Quiver subtractions

Cabrera, Santiago  (0000 0001 2113 8111, Theoretical Physics, The Blackett Laboratory, Imperial College London, London, SW7 2AZ, United Kingdom) ; Hanany, Amihay (0000 0001 2113 8111, Theoretical Physics, The Blackett Laboratory, Imperial College London, London, SW7 2AZ, United Kingdom)

05 September 2018

Abstract: We study the vacuum structure of gauge theories with eight supercharges. It has been recently discovered that in the Higgs branch of 5 d and 6 d SQCD theories with eight supercharges, the new massless states, arising when the gauge coupling is taken to infinity, can be described in terms of Coulomb branches of 3 d N = 4 $$ \mathcal{N}=4 $$ quiver gauge theories. The description of this new phenomenon draws from the ideas discovered in the analysis of nilpotent orbits as Higgs and Coulomb branches of 3 d theories and promotes the Higgs mechanism known as the Kraft-Procesi transition to the status of a new operation between quivers. This is the quiver subtraction . This paper establishes this operation formally and examines some immediate consequences. One is the extension of the physical realization of Kraft-Procesi transitions from the classical to the exceptional Lie algebras. Another result is the extension from special nilpotent orbits to non-special ones. One further consequence is the analysis of the effect in 5 d N = 1 $$ \mathcal{N}=1 $$ SQCD of integrating out a massive quark while the gauge coupling remains infinite. In general, the subtraction of quivers sheds light on the different types of singularities within the Coulomb branch and the structure of the massless states that arise at those singular points; including the nature of the new Higgs branches that open up. This allows for a systematic analysis of mixed branches of 3 d N = 4 $$ \mathcal{N}=4 $$ quivers that do not necessarily have a simple embedding in string theory. The subtraction of two quivers is an extremely simple resource for the theoretical physicist interested in the vacuum structure of gauge theories, and yet its power is so remarkable that is bound to play a crucial role in the coming discoveries of new and exciting physics in 5 and 6 dimensions.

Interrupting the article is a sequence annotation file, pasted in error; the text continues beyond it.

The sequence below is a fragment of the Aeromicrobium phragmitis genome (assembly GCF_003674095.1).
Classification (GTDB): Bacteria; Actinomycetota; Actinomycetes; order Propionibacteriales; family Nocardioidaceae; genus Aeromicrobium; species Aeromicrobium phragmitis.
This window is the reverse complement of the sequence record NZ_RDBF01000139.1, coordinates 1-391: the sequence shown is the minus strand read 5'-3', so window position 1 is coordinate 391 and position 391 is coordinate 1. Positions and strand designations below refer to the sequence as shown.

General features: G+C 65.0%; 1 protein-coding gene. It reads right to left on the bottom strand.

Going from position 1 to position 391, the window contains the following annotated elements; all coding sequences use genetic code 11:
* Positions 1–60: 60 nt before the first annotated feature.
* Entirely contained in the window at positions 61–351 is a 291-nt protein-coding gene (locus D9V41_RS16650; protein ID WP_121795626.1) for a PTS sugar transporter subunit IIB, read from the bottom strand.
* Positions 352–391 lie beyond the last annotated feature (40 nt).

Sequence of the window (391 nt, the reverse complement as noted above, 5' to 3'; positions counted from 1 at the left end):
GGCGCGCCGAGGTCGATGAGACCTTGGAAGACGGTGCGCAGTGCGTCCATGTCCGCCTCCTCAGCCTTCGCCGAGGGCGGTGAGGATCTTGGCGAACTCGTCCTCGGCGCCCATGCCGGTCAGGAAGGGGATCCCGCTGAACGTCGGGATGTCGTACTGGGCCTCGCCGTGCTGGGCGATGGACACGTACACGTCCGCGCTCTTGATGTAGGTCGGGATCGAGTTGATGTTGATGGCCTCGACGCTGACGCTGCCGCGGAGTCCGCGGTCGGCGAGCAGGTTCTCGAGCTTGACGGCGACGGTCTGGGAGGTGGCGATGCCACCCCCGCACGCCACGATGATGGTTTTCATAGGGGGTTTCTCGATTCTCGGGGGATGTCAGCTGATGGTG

Published in: JHEP 1809 (2018) 008
Published by: Springer/SISSA
DOI: 10.1007/JHEP09(2018)008
arXiv: 1803.11205
License: CC-BY-4.0



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